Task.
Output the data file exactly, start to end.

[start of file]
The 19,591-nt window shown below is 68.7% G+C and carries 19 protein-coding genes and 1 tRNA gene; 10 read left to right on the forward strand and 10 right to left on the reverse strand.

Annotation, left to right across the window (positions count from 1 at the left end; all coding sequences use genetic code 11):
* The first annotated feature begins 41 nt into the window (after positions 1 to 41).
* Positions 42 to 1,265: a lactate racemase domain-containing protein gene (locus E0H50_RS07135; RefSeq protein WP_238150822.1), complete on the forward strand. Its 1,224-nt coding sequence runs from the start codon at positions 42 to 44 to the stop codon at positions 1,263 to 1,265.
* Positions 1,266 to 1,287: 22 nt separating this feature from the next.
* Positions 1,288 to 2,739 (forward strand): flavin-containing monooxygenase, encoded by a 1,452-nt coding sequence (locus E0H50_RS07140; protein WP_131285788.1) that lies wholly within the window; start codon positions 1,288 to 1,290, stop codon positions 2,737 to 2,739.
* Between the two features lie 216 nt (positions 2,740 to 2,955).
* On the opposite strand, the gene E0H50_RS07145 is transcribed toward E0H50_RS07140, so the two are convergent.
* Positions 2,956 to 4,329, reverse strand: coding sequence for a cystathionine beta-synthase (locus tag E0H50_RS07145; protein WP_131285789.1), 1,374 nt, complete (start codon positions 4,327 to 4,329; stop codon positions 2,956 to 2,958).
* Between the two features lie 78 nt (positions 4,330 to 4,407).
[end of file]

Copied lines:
The 19,591-nt window shown below is 68.7% G+C and carries 19 protein-coding genes and 1 tRNA gene; 10 read left to right on the forward strand and 10 right to left on the reverse strand.

Annotation, left to right across the window (positions count from 1 at the left end; all coding sequences use genetic code 11):
* The first annotated feature begins 41 nt into the window (after positions 1 to 41).
* Positions 42 to 1,265: a lactate racemase domain-containing protein gene (locus E0H50_RS07135; RefSeq protein WP_238150822.1), complete on the forward strand. Its 1,224-nt coding sequence runs from the start codon at positions 42 to 44 to the stop codon at positions 1,263 to 1,265.
* Positions 1,266 to 1,287: 22 nt separating this feature from the next.
* Positions 1,288 to 2,739 (forward strand): flavin-containing monooxygenase, encoded by a 1,452-nt coding sequence (locus E0H50_RS07140; protein WP_131285788.1) that lies wholly within the window; start codon positions 1,288 to 1,290, stop codon positions 2,737 to 2,739.
* Between the two features lie 216 nt (positions 2,740 to 2,955).
* On the opposite strand, the gene E0H50_RS07145 is transcribed toward E0H50_RS07140, so the two are convergent.
* Positions 2,956 to 4,329, reverse strand: coding sequence for a cystathionine beta-synthase (locus tag E0H50_RS07145; protein WP_131285789.1), 1,374 nt, complete (start codon positions 4,327 to 4,329; stop codon positions 2,956 to 2,958).
* Between the two features lie 78 nt (positions 4,330 to 4,407).